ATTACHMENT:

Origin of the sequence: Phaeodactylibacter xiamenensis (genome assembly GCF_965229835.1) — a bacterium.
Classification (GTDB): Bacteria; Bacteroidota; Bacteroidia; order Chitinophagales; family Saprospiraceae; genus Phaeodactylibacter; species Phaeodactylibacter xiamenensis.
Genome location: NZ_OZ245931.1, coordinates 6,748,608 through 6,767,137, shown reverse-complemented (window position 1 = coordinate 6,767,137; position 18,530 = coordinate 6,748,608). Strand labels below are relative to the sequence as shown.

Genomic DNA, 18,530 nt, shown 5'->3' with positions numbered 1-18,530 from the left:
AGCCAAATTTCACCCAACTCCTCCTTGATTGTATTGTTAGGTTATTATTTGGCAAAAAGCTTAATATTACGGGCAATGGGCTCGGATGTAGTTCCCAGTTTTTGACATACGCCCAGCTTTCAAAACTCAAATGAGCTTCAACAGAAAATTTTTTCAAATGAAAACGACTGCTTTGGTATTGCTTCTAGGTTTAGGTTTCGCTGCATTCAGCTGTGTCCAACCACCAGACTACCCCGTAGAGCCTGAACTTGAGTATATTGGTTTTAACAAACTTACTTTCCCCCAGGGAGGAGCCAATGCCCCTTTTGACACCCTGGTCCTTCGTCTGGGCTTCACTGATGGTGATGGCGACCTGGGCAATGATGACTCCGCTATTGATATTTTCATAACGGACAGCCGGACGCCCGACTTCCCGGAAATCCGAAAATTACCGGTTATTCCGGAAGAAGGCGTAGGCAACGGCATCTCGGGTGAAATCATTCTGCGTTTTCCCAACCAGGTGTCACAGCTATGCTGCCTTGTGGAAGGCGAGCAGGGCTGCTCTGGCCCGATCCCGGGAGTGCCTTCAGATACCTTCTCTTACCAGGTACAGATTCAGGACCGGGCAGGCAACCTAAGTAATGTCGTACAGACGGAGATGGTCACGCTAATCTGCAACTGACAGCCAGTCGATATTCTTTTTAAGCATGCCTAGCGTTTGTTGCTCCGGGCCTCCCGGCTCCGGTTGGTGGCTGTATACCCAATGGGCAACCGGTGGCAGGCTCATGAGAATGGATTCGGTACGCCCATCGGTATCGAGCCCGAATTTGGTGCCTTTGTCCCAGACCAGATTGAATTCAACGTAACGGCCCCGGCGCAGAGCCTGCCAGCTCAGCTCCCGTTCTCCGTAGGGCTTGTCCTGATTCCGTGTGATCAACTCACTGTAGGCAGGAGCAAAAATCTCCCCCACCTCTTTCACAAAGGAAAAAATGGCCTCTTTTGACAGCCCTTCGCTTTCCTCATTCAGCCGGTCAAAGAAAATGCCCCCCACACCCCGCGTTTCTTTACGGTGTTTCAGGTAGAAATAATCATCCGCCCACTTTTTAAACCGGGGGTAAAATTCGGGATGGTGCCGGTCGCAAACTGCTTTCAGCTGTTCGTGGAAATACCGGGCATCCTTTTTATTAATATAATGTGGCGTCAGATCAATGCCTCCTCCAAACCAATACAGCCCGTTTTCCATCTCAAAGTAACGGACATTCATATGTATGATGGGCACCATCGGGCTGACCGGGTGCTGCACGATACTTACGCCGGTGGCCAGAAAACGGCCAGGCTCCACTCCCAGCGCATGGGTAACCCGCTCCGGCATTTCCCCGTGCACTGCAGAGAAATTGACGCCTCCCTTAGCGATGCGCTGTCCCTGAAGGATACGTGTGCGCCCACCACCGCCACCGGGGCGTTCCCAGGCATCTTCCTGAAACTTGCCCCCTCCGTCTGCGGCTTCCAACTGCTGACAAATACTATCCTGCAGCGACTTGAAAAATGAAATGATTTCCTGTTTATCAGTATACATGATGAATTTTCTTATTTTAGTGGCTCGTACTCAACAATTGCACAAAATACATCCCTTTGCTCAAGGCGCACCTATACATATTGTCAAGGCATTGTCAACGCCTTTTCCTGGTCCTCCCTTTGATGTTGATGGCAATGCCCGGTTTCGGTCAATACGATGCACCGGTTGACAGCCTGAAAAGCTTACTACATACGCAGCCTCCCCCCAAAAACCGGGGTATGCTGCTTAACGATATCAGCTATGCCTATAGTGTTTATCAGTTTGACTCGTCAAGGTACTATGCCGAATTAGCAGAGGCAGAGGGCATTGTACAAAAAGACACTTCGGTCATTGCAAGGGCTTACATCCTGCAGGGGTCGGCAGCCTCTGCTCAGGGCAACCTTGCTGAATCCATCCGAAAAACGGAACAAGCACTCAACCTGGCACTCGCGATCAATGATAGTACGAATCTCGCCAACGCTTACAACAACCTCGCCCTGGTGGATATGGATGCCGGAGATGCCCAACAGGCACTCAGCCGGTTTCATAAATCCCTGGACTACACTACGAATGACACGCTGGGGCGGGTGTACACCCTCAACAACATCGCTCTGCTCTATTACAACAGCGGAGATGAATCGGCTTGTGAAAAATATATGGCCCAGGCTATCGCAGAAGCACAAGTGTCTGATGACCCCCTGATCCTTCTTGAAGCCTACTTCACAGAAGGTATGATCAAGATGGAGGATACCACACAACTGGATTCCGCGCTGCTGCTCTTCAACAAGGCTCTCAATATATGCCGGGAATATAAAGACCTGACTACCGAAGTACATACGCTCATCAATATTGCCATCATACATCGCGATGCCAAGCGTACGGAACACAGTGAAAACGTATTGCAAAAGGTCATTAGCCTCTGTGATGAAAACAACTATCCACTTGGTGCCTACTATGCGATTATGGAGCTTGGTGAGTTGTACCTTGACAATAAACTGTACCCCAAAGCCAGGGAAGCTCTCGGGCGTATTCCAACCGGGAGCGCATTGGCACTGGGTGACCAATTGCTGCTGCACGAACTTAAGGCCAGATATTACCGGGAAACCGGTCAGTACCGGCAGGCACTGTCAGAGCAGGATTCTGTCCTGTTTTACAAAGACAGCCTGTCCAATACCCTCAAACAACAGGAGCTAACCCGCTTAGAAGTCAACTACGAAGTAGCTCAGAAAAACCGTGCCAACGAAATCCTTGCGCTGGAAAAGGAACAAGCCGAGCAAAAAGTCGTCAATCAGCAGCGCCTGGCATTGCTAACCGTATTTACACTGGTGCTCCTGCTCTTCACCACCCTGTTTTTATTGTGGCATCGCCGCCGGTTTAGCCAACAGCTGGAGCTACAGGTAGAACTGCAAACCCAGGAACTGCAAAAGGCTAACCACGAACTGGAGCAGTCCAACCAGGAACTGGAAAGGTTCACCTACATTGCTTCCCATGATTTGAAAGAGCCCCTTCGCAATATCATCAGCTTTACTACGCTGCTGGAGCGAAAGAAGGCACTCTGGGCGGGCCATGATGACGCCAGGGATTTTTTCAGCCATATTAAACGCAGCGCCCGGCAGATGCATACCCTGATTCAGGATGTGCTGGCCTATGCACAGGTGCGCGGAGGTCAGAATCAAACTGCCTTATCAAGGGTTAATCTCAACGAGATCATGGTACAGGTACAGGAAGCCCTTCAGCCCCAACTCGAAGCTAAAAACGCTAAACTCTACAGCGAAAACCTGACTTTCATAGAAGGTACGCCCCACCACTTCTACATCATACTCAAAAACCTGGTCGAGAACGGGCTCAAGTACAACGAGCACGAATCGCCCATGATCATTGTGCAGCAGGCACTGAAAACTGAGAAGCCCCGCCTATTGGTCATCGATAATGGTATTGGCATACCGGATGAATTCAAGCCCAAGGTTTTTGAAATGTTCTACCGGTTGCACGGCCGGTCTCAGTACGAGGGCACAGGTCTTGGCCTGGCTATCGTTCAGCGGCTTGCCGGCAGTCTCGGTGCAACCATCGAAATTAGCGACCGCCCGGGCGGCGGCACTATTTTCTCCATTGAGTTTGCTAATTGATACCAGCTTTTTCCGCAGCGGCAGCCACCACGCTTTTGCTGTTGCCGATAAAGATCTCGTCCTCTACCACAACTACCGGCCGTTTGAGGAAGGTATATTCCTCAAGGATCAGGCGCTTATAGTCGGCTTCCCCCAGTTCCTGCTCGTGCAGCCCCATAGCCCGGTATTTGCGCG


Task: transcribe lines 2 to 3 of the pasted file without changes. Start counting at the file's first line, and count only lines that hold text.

Classification (GTDB): Bacteria; Bacteroidota; Bacteroidia; order Chitinophagales; family Saprospiraceae; genus Phaeodactylibacter; species Phaeodactylibacter xiamenensis.
Genome location: NZ_OZ245931.1, coordinates 6,748,608 through 6,767,137, shown reverse-complemented (window position 1 = coordinate 6,767,137; position 18,530 = coordinate 6,748,608). Strand labels below are relative to the sequence as shown.